this little piggy
oven-roasted pork tenderloin with
This week’s post is inspired by a visit to 6 Paul Bert in the middle of a three day French visa adventure (which I will tell you about). My meal at 6 Paul Bert was definitely the highlight and I nearly licked my plate clean, which is why I call this post “this little piggy” (as well as the fact that the subject of this week’s recipe is pork). This week we are making oven-roasted pork tenderloin with herb-caper salsa.
à table !
I put it off for a week. Finally, I decided that it must be done: turn in the additional paperwork for my carte de sejour (my French visa). In double-checking my list of additional paperwork I realize I forgot the extra photos and a utility bill. No problem. I have a copy of the bill at my apartment and there is a photo booth in the metro station. I head out. It is 9:30 am.
The photo booth is, well, so very French. When I sit down there is a list of requirements as to what I can and cannot do. Do not wear hats or eyeglasses. Do not smile. Do not look away. Do not make any facial expression. I get a little panicked knowing that if I fail to comply with one of these photo rules someone will tell me the photos “are not acceptable” and turn me away. C’est comme ça (it is just like that).
I pass 10 minutes in the photo booth analyzing the position of my head and eyes only to be interrupted by a hand placed in front of my face from a woman standing outside the photo booth asking me for money pour manger (to eat). I tell her I don’t speak French. It was a lie. She repeats her question in perfect English. Caught. I give her one euro and the hand leaves as quickly as it appeared.
The first two photo takes are disastrous and I have the expression of someone in a police line-up. The third time is a charm. Not pretty, but it meets the regulations.
I take two metro lines and end up at the end of line 4 in the north 18th arrondissement (a section of Paris that I would not be so comfortable in after dark). I walk for twenty minutes in one direction and then the other because the address numbers are different on the opposite sides of the street (which always makes me crazy). I know that I have to get a medical exam as part of my visa adventure and I have already made up my mind that if they are going to ask me to do it here, I am going to ask if the doctor in my apartment building can do it instead (in Paris many doctors actually have their offices in residential buildings).
I arrive at the address but there is no signage to indicate that I am in the office. However, there are lines, a security check point and detectors to walk through and two signs, one for students and the other for driver’s licenses. It does not seem correct but it is the most official looking place in the area which is filled with discount stores selling luggage, fingernail polish for 1 euro and questionably “fresh” produce.
After the lines and the scan I am told that this is not the place I am looking for. A student in back of me (who clearly had been through the visa process) comes to my rescue and says that the office I need is in the Bastille area. The information refreshes the memory of the security guard and she gives me an address. I thank them both and on my way back to the metro I call to reserve a place for lunch at 6 Paul Bert located close to where I need to go. Even visa paperwork cannot interfere with dejeuner (in some ways I have become very French).
My morning journey took me from the west side to the far north to east side of Paris. When I sit down for lunch it is 12:30. By 13h (1 pm) the place is packed. My lunch and the service are fabulous comme d’habitude (as usual). I have a new lease on life with my three-course meal on my belly and I head off to the second address to deliver my paperwork.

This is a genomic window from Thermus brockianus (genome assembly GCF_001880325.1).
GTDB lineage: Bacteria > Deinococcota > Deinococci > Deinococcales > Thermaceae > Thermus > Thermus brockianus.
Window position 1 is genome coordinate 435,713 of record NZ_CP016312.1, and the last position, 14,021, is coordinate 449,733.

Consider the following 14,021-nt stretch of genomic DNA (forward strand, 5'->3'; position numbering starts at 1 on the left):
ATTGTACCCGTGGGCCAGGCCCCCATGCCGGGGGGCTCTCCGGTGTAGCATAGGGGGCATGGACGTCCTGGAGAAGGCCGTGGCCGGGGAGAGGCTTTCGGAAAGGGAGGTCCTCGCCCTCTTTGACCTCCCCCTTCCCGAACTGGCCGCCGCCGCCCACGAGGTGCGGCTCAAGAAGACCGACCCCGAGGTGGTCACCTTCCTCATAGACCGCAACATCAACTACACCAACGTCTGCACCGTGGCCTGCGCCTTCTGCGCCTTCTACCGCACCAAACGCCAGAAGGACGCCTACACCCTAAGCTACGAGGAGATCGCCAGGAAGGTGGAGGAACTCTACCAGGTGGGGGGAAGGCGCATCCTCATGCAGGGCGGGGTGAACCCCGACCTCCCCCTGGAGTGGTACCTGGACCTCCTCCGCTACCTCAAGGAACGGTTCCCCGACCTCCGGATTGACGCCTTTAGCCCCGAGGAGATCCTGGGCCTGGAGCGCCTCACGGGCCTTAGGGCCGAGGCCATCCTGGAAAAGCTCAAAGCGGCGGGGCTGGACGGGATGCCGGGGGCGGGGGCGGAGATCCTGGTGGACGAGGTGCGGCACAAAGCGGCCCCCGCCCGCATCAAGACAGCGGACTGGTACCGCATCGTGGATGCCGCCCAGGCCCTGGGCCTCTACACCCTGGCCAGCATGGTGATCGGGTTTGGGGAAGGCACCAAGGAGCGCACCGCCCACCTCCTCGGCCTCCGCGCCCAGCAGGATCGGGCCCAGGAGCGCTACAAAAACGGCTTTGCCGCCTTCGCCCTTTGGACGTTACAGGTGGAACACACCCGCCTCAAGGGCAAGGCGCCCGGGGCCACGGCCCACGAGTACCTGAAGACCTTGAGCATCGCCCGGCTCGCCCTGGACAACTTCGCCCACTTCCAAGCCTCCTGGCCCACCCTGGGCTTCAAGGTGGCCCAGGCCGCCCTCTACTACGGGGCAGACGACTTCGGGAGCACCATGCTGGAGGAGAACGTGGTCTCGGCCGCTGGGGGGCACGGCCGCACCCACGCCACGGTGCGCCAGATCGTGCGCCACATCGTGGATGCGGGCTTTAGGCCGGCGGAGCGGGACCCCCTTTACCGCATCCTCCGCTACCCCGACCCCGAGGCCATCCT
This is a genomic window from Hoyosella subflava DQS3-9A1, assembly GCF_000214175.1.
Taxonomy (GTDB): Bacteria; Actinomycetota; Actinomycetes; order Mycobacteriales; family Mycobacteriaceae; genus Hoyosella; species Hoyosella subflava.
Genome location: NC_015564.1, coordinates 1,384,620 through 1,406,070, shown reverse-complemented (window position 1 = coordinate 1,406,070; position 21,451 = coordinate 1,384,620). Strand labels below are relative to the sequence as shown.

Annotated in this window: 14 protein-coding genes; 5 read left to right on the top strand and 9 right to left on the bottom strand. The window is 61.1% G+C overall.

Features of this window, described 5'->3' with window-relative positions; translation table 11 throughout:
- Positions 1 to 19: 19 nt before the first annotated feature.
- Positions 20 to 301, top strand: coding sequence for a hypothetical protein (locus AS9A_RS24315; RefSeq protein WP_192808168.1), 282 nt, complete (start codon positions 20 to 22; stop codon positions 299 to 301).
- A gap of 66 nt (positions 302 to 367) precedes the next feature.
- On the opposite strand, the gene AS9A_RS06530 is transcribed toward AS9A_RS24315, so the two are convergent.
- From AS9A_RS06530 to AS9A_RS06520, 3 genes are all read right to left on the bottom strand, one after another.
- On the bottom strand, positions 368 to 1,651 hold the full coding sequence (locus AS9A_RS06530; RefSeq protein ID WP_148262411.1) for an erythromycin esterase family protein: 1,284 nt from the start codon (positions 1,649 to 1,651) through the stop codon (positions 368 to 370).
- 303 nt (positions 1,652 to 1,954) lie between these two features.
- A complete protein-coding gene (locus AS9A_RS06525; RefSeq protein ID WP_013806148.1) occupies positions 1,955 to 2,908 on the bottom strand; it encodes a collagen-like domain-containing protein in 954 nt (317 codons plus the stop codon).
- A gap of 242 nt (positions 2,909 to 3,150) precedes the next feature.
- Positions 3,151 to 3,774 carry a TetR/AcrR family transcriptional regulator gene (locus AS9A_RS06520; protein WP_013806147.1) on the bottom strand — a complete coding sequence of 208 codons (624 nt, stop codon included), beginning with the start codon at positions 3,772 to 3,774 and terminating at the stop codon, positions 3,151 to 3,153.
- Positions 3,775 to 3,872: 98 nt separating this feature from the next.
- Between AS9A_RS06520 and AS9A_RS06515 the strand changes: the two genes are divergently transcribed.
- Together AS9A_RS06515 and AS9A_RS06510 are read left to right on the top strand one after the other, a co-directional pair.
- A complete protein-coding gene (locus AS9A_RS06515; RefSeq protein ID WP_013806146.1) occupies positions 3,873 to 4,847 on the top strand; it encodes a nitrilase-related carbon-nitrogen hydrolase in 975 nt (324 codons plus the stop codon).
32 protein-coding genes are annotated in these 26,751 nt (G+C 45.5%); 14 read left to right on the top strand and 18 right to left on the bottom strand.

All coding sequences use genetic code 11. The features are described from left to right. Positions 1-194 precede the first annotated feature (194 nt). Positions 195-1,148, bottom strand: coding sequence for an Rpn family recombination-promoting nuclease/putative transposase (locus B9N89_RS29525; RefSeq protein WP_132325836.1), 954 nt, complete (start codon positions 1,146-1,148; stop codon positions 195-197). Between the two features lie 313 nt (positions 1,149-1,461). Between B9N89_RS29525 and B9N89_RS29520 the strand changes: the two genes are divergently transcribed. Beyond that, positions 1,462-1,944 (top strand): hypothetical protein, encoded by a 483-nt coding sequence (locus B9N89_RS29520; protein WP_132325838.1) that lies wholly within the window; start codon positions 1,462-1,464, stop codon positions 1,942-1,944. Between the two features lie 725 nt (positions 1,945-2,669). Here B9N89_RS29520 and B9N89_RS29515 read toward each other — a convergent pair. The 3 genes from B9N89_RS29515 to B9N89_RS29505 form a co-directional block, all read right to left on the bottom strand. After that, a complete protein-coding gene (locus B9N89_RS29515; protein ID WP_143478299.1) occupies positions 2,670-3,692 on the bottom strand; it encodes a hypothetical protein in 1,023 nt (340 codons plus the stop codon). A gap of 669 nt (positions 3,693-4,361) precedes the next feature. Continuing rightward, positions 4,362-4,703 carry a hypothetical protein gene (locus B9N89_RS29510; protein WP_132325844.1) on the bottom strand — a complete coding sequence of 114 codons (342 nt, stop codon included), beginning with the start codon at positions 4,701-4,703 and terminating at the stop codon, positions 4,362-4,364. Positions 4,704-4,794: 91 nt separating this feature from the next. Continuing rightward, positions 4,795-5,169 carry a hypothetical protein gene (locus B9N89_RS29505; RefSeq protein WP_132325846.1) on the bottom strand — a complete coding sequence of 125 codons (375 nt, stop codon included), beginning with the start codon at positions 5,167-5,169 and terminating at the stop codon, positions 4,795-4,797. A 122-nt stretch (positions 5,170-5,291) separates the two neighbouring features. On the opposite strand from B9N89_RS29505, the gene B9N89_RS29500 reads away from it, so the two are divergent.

I find the street but have the same problem with the addresses. Different on one side of the street versus the other. There is 31. There is no 32. It is now pouring (again). I ask a man emerging from the 31 address if he knows this office and he walks me across the street and down to the corner. I am grateful. It is the second time in one day someone has corrected misinformation. Correct signage, hoards of people sitting in hard plastic chairs holding little pieces of paper with a number …I am getting close and I can smell bureaucratic success coming my way.
The woman at the counter tells me I am in the wrong place. Sigh. I tell her I am not and show her my papers from the French Embassy. She is defiant that all of the carte de sejours are handled by la préfecture de police. I argue with her in French. She is not happy with me because I am wasting her time and holding up the line which now is extending outside the doors. Two nuns standing next to her try to be helpful and tell me that the la préfecture de police is by Nôtre Dame. I pause. I want to retort that I am in the right place and I know where the police station is, but they are nuns who are trying to be helpful and the last thing I need is to be cross with nuns (that would certainly send me in a most southerly direction).
I leave the second office because there is nothing else I can do and there are nuns there. It is pouring. I am soaked. My head is pounding. I will tackle the third office tomorrow morning.
The next day I arrive at la préfecture de police. I go through the security check points, stand in lines and I am directed to an office where they clearly process carte de sejours as I see people with visa-type paperwork.
There are two people in front of me in line. The man who is up indicates that he cannot speak French. The desk clerk shrugs her shoulders and responds to him in French. His face bears a blank expression of confusion (we have all been there). All he says is that he plays music and moves on arms to indicate. She finds it both annoying and amusing. “You play music? Anyone else here play music?” She calls out to those surrounding. People laugh. I empathize with him trying to get on in a country that is not the place of his birth. He leaves humiliated and empty-handed. Embarrassment and frustration need no interpretation.